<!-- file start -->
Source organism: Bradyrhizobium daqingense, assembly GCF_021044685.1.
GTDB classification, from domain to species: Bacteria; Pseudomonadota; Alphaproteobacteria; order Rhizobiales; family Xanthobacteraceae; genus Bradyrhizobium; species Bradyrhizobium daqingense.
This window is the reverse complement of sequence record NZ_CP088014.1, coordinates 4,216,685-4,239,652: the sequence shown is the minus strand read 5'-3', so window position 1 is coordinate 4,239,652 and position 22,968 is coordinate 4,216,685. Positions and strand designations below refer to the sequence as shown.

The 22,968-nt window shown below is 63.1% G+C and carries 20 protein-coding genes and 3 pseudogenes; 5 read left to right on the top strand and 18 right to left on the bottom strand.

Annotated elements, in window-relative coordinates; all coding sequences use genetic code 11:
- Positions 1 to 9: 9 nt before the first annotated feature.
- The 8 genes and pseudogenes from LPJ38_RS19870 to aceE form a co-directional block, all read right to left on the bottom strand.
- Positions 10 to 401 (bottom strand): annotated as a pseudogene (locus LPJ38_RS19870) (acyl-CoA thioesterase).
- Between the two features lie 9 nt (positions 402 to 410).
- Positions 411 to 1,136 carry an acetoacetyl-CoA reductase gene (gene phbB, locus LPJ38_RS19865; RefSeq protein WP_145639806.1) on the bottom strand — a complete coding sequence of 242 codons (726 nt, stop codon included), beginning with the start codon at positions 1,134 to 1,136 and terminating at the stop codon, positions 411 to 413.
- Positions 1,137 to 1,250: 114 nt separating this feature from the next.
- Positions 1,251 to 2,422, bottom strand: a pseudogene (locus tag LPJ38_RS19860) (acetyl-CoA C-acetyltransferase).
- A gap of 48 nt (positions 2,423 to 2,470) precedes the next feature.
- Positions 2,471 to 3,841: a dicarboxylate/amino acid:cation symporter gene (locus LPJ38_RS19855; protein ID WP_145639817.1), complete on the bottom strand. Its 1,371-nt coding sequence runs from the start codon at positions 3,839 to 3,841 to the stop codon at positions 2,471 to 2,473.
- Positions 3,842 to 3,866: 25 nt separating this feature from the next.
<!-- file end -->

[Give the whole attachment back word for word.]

Source organism: Bradyrhizobium daqingense, assembly GCF_021044685.1.
GTDB classification, from domain to species: Bacteria; Pseudomonadota; Alphaproteobacteria; order Rhizobiales; family Xanthobacteraceae; genus Bradyrhizobium; species Bradyrhizobium daqingense.
This window is the reverse complement of sequence record NZ_CP088014.1, coordinates 4,216,685-4,239,652: the sequence shown is the minus strand read 5'-3', so window position 1 is coordinate 4,239,652 and position 22,968 is coordinate 4,216,685. Positions and strand designations below refer to the sequence as shown.

The 22,968-nt window shown below is 63.1% G+C and carries 20 protein-coding genes and 3 pseudogenes; 5 read left to right on the top strand and 18 right to left on the bottom strand.

Annotated elements, in window-relative coordinates; all coding sequences use genetic code 11:
- Positions 1 to 9: 9 nt before the first annotated feature.
- The 8 genes and pseudogenes from LPJ38_RS19870 to aceE form a co-directional block, all read right to left on the bottom strand.
- Positions 10 to 401 (bottom strand): annotated as a pseudogene (locus LPJ38_RS19870) (acyl-CoA thioesterase).
- Between the two features lie 9 nt (positions 402 to 410).
- Positions 411 to 1,136 carry an acetoacetyl-CoA reductase gene (gene phbB, locus LPJ38_RS19865; RefSeq protein WP_145639806.1) on the bottom strand — a complete coding sequence of 242 codons (726 nt, stop codon included), beginning with the start codon at positions 1,134 to 1,136 and terminating at the stop codon, positions 411 to 413.
- Positions 1,137 to 1,250: 114 nt separating this feature from the next.
- Positions 1,251 to 2,422, bottom strand: a pseudogene (locus tag LPJ38_RS19860) (acetyl-CoA C-acetyltransferase).
- A gap of 48 nt (positions 2,423 to 2,470) precedes the next feature.
- Positions 2,471 to 3,841: a dicarboxylate/amino acid:cation symporter gene (locus LPJ38_RS19855; protein ID WP_145639817.1), complete on the bottom strand. Its 1,371-nt coding sequence runs from the start codon at positions 3,839 to 3,841 to the stop codon at positions 2,471 to 2,473.
- Positions 3,842 to 3,866: 25 nt separating this feature from the next.